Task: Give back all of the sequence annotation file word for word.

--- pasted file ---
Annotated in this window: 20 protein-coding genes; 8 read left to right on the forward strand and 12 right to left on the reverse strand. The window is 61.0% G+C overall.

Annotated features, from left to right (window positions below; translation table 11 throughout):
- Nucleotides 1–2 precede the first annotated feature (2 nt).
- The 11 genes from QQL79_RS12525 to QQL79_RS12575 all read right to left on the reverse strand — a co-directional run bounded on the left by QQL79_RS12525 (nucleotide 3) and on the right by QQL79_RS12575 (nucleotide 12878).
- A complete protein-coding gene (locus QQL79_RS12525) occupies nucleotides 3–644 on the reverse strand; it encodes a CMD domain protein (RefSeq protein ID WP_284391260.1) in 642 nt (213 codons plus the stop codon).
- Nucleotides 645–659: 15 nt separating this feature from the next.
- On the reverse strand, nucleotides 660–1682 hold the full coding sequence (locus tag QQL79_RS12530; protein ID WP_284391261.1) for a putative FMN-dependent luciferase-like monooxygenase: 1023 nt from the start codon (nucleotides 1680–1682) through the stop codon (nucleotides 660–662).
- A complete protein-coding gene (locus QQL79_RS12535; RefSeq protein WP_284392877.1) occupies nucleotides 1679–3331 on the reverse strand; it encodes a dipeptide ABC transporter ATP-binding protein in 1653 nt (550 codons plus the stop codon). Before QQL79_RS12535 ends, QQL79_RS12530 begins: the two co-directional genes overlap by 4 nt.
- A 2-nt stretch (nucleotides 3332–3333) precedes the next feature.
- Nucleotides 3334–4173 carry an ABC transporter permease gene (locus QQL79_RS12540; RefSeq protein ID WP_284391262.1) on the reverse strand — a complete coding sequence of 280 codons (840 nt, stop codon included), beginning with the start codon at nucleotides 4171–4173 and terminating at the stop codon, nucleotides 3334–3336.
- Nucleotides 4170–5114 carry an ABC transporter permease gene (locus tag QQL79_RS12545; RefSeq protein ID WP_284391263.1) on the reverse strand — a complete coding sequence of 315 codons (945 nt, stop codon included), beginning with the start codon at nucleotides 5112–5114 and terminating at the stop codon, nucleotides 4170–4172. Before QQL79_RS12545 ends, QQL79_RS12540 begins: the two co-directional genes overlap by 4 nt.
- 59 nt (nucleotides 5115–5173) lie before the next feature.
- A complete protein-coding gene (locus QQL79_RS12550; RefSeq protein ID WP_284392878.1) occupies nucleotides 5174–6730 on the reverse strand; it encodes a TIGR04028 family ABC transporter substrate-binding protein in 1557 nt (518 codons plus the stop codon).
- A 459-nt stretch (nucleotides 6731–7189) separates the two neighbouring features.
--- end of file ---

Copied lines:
Annotated in this window: 20 protein-coding genes; 8 read left to right on the forward strand and 12 right to left on the reverse strand. The window is 61.0% G+C overall.

Annotated features, from left to right (window positions below; translation table 11 throughout):
- Nucleotides 1–2 precede the first annotated feature (2 nt).
- The 11 genes from QQL79_RS12525 to QQL79_RS12575 all read right to left on the reverse strand — a co-directional run bounded on the left by QQL79_RS12525 (nucleotide 3) and on the right by QQL79_RS12575 (nucleotide 12878).
- A complete protein-coding gene (locus QQL79_RS12525) occupies nucleotides 3–644 on the reverse strand; it encodes a CMD domain protein (RefSeq protein ID WP_284391260.1) in 642 nt (213 codons plus the stop codon).
- Nucleotides 645–659: 15 nt separating this feature from the next.
- On the reverse strand, nucleotides 660–1682 hold the full coding sequence (locus tag QQL79_RS12530; protein ID WP_284391261.1) for a putative FMN-dependent luciferase-like monooxygenase: 1023 nt from the start codon (nucleotides 1680–1682) through the stop codon (nucleotides 660–662).
- A complete protein-coding gene (locus QQL79_RS12535; RefSeq protein WP_284392877.1) occupies nucleotides 1679–3331 on the reverse strand; it encodes a dipeptide ABC transporter ATP-binding protein in 1653 nt (550 codons plus the stop codon). Before QQL79_RS12535 ends, QQL79_RS12530 begins: the two co-directional genes overlap by 4 nt.
- A 2-nt stretch (nucleotides 3332–3333) precedes the next feature.
- Nucleotides 3334–4173 carry an ABC transporter permease gene (locus QQL79_RS12540; RefSeq protein ID WP_284391262.1) on the reverse strand — a complete coding sequence of 280 codons (840 nt, stop codon included), beginning with the start codon at nucleotides 4171–4173 and terminating at the stop codon, nucleotides 3334–3336.
- Nucleotides 4170–5114 carry an ABC transporter permease gene (locus tag QQL79_RS12545; RefSeq protein ID WP_284391263.1) on the reverse strand — a complete coding sequence of 315 codons (945 nt, stop codon included), beginning with the start codon at nucleotides 5112–5114 and terminating at the stop codon, nucleotides 4170–4172. Before QQL79_RS12545 ends, QQL79_RS12540 begins: the two co-directional genes overlap by 4 nt.
- 59 nt (nucleotides 5115–5173) lie before the next feature.
- A complete protein-coding gene (locus QQL79_RS12550; RefSeq protein ID WP_284392878.1) occupies nucleotides 5174–6730 on the reverse strand; it encodes a TIGR04028 family ABC transporter substrate-binding protein in 1557 nt (518 codons plus the stop codon).
- A 459-nt stretch (nucleotides 6731–7189) separates the two neighbouring features.